World Heritage #0941 – Mycenae

Published 09.05.2023Greece, Southern Europe, World Heritage Sites

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The Archaeological Sites of Mycenae and Tiryns are representatives of a civilisation that dominated the eastern Mediterranean 3500 years ago.

The UNESCO World Heritage List includes over a thousand properties. They have outstanding universal value and are all part of the world’s cultural and natural heritage.

Official facts

  • Official title: Archaeological Sites of Mycenae and Tiryns
  • Country: Greece
  • Date of Inscription: 1999
  • Category: Cultural

UNESCO’s World Heritage Centre’s short description of site no. 0941:

The archaeological sites of Mycenae and Tiryns are the imposing ruins of the two greatest cities of the Mycenaean civilisation, which dominated the eastern Mediterranean world from the 15th to the 12th century B.C. and played a vital role in the development of classical Greek culture. These two cities are indissolubly linked to the Homeric epics, the Iliad and the Odyssey , which have influenced European art and literature for more than three millennia.

About Mycenae

Remember Troy, the beautiful Helen, Achilles and Odysseus? In Greek mythology, the Greeks waged a war against the city of Troy after prince Paris of Troy took Helen from her husband Menelaus, king of Sparta. Menelaus’ brother was Agamemnon, the king of Mycenae. Agamemnon gathered a large fleet and set sail for Troy to liberate Helen and avenge the insult committed by Paris. This drama, and the involved mythical and mythological persons and their actions, were forever made famous by Homer, as well as other storytellers.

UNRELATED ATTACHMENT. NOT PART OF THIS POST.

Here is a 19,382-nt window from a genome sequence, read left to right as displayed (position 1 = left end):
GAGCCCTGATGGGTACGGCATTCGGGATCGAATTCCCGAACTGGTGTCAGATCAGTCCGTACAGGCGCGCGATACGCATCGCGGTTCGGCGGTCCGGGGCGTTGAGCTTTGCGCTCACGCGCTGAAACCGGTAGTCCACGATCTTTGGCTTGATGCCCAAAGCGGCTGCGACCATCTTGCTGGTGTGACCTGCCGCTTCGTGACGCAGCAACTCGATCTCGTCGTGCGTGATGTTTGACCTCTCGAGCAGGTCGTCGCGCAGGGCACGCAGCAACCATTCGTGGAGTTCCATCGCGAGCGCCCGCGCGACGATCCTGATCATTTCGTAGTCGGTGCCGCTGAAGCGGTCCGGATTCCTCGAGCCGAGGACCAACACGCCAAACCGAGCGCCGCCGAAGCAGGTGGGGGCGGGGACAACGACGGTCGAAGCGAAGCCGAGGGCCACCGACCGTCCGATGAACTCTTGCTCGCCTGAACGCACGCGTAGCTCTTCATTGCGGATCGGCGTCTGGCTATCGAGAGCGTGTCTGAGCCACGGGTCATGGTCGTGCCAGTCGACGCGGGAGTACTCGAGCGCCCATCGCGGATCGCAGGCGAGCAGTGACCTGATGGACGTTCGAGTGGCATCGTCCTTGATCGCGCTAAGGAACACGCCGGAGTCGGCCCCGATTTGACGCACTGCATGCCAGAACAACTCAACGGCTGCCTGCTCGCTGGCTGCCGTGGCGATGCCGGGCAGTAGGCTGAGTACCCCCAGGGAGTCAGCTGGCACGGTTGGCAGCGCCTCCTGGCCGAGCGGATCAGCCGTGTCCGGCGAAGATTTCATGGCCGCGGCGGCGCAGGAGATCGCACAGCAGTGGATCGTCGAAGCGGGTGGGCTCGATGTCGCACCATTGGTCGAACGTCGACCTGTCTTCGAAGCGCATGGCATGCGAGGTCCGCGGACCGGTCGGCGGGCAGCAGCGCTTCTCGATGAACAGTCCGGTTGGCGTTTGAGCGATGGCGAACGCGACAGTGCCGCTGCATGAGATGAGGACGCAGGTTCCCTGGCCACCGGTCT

Well, Agamemnon’s residence was the citadel of Mycenae. Along with the neighbouring fortress of Tiryns, it was the most important city in the Mycenaean civilisation. Today, you are able to go there and soak in the atmosphere of Agamemnon and his contemporaries.

My visit

I spent the Easter week of 2023 on a road trip from Athens to World Heritage Sites to the west and north. I had stayed the night in Nafplio, a pleasant town in the Saronic Gulf of Peloponnese and drove 25 km inland to the Mycenae archaeological site. Tyrins is by the way much closer to Nafplio but to me of lesser interest.

Mycenae is easy to visit. There is a discretely placed museum to the left as we leave the parking area. It does not hold many objects, but seek out (the copy of) Agamemnon’s death mask in gold. You will discover it in one of the pictures below. One should know that the mask is not actually of Agamemnon.

Next, head uphill for the entrance. It carries the name of the Lion gate and one will easily see the reason why. The other significant finding inside the gate, are the tombs to the right. After this there are steps, viewing platforms, wooden and gravelled walkways around the hill. Once there was a citadel, now very little remain. On the other hand, it was easy to understand that this would be a very strategic place to build a fortress. In addition, the view across the plain is amazing.

To me, the most important experience was to stand on top of a citadel that once was the most important centre of the world, 3500 years ago. At least from a European point of view.

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